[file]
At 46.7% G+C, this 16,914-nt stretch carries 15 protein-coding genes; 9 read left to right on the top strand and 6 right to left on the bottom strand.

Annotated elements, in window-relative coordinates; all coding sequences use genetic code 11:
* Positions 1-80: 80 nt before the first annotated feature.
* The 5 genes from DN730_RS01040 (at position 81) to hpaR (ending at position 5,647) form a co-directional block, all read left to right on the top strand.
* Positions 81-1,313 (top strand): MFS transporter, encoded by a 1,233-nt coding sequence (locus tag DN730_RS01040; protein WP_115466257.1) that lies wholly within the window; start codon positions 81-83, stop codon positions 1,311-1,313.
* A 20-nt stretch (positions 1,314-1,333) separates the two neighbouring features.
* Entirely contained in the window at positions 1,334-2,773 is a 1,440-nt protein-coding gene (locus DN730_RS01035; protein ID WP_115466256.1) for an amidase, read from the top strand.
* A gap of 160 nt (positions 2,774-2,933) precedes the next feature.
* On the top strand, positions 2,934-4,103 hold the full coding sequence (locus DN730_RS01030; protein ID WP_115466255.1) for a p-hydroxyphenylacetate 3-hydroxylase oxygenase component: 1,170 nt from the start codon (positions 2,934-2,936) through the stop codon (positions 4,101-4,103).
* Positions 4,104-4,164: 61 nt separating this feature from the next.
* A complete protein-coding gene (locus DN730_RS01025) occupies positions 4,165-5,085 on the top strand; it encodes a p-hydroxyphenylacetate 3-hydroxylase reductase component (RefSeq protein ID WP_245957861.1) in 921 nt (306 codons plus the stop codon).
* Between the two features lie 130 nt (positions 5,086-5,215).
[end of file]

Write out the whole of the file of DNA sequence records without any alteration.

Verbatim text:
At 46.7% G+C, this 16,914-nt stretch carries 15 protein-coding genes; 9 read left to right on the top strand and 6 right to left on the bottom strand.

Annotated elements, in window-relative coordinates; all coding sequences use genetic code 11:
* Positions 1-80: 80 nt before the first annotated feature.
* The 5 genes from DN730_RS01040 (at position 81) to hpaR (ending at position 5,647) form a co-directional block, all read left to right on the top strand.
* Positions 81-1,313 (top strand): MFS transporter, encoded by a 1,233-nt coding sequence (locus tag DN730_RS01040; protein WP_115466257.1) that lies wholly within the window; start codon positions 81-83, stop codon positions 1,311-1,313.
* A 20-nt stretch (positions 1,314-1,333) separates the two neighbouring features.
* Entirely contained in the window at positions 1,334-2,773 is a 1,440-nt protein-coding gene (locus DN730_RS01035; protein ID WP_115466256.1) for an amidase, read from the top strand.
* A gap of 160 nt (positions 2,774-2,933) precedes the next feature.
* On the top strand, positions 2,934-4,103 hold the full coding sequence (locus DN730_RS01030; protein ID WP_115466255.1) for a p-hydroxyphenylacetate 3-hydroxylase oxygenase component: 1,170 nt from the start codon (positions 2,934-2,936) through the stop codon (positions 4,101-4,103).
* Positions 4,104-4,164: 61 nt separating this feature from the next.
* A complete protein-coding gene (locus DN730_RS01025) occupies positions 4,165-5,085 on the top strand; it encodes a p-hydroxyphenylacetate 3-hydroxylase reductase component (RefSeq protein ID WP_245957861.1) in 921 nt (306 codons plus the stop codon).
* Between the two features lie 130 nt (positions 5,086-5,215).